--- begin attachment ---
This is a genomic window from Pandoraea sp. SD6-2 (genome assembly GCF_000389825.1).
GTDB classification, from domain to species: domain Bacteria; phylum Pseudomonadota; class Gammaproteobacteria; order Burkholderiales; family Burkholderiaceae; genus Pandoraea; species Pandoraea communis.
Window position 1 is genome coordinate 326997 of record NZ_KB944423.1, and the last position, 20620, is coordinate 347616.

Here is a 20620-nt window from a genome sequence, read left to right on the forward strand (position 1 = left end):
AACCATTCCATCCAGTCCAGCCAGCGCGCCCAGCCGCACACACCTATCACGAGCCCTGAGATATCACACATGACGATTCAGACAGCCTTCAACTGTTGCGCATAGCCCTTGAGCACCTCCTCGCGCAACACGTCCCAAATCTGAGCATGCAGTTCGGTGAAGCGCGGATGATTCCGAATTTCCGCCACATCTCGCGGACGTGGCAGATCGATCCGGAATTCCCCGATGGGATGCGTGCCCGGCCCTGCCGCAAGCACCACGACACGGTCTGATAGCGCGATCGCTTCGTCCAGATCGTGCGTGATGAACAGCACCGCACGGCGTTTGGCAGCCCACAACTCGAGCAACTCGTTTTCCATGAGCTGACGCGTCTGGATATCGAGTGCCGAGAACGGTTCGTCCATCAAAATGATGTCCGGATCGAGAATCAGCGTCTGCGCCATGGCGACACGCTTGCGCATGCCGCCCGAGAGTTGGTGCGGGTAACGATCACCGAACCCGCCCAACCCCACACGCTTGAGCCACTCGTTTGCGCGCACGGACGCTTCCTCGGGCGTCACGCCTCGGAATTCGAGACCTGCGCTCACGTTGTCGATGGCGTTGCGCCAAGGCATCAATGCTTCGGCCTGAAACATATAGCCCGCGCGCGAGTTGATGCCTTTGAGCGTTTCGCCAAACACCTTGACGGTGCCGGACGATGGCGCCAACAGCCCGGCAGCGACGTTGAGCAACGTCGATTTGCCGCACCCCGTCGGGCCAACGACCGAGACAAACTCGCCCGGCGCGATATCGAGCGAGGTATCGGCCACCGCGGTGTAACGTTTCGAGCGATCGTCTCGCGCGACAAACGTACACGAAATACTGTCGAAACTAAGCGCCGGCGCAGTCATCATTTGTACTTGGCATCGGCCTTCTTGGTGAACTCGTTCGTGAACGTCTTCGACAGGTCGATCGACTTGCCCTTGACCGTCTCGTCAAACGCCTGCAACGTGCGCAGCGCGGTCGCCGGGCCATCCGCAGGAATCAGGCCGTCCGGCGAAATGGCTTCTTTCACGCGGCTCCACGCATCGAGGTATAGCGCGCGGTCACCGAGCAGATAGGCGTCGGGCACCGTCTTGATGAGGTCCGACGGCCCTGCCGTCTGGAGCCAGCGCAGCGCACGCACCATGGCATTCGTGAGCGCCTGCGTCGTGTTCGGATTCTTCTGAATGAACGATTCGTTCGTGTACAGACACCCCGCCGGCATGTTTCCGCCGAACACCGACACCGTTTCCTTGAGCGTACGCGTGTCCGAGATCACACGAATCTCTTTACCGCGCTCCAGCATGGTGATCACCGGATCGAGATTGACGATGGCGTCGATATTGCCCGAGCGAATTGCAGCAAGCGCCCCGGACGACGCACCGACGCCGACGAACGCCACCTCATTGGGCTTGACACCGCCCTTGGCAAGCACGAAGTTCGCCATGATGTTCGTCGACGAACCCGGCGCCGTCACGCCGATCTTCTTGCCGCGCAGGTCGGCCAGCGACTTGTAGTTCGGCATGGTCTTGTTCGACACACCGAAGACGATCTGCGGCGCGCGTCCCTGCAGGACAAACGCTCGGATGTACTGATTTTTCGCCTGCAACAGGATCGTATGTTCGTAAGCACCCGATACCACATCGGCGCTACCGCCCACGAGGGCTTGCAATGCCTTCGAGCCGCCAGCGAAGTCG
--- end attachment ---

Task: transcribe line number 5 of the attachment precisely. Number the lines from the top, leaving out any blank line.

AACCATTCCATCCAGTCCAGCCAGCGCGCCCAGCCGCACACACCTATCACGAGCCCTGAGATATCACACATGACGATTCAGACAGCCTTCAACTGTTGCGCATAGCCCTTGAGCACCTCCTCGCGCAACACGTCCCAAATCTGAGCATGCAGTTCGGTGAAGCGCGGATGATTCCGAATTTCCGCCACATCTCGCGGACGTGGCAGATCGATCCGGAATTCCCCGATGGGATGCGTGCCCGGCCCTGCCGCAAGCACCACGACACGGTCTGATAGCGCGATCGCTTCGTCCAGATCGTGCGTGATGAACAGCACCGCACGGCGTTTGGCAGCCCACAACTCGAGCAACTCGTTTTCCATGAGCTGACGCGTCTGGATATCGAGTGCCGAGAACGGTTCGTCCATCAAAATGATGTCCGGATCGAGAATCAGCGTCTGCGCCATGGCGACACGCTTGCGCATGCCGCCCGAGAGTTGGTGCGGGTAACGATCACCGAACCCGCCCAACCCCACACGCTTGAGCCACTCGTTTGCGCGCACGGACGCTTCCTCGGGCGTCACGCCTCGGAATTCGAGACCTGCGCTCACGTTGTCGATGGCGTTGCGCCAAGGCATCAATGCTTCGGCCTGAAACATATAGCCCGCGCGCGAGTTGATGCCTTTGAGCGTTTCGCCAAACACCTTGACGGTGCCGGACGATGGCGCCAACAGCCCGGCAGCGACGTTGAGCAACGTCGATTTGCCGCACCCCGTCGGGCCAACGACCGAGACAAACTCGCCCGGCGCGATATCGAGCGAGGTATCGGCCACCGCGGTGTAACGTTTCGAGCGATCGTCTCGCGCGACAAACGTACACGAAATACTGTCGAAACTAAGCGCCGGCGCAGTCATCATTTGTACTTGGCATCGGCCTTCTTGGTGAACTCGTTCGTGAACGTCTTCGACAGGTCGATCGACTTGCCCTTGACCGTCTCGTCAAACGCCTGCAACGTGCGCAGCGCGGTCGCCGGGCCATCCGCAGGAATCAGGCCGTCCGGCGAAATGGCTTCTTTCACGCGGCTCCACGCATCGAGGTATAGCGCGCGGTCACCGAGCAGATAGGCGTCGGGCACCGTCTTGATGAGGTCCGACGGCCCTGCCGTCTGGAGCCAGCGCAGCGCACGCACCATGGCATTCGTGAGCGCCTGCGTCGTGTTCGGATTCTTCTGAATGAACGATTCGTTCGTGTACAGACACCCCGCCGGCATGTTTCCGCCGAACACCGACACCGTTTCCTTGAGCGTACGCGTGTCCGAGATCACACGAATCTCTTTACCGCGCTCCAGCATGGTGATCACCGGATCGAGATTGACGATGGCGTCGATATTGCCCGAGCGAATTGCAGCAAGCGCCCCGGACGACGCACCGACGCCGACGAACGCCACCTCATTGGGCTTGACACCGCCCTTGGCAAGCACGAAGTTCGCCATGATGTTCGTCGACGAACCCGGCGCCGTCACGCCGATCTTCTTGCCGCGCAGGTCGGCCAGCGACTTGTAGTTCGGCATGGTCTTGTTCGACACACCGAAGACGATCTGCGGCGCGCGTCCCTGCAGGACAAACGCTCGGATGTACTGATTTTTCGCCTGCAACAGGATCGTATGTTCGTAAGCACCCGATACCACATCGGCGCTACCGCCCACGAGGGCTTGCAATGCCTTCGAGCCGCCAGCGAAGTCG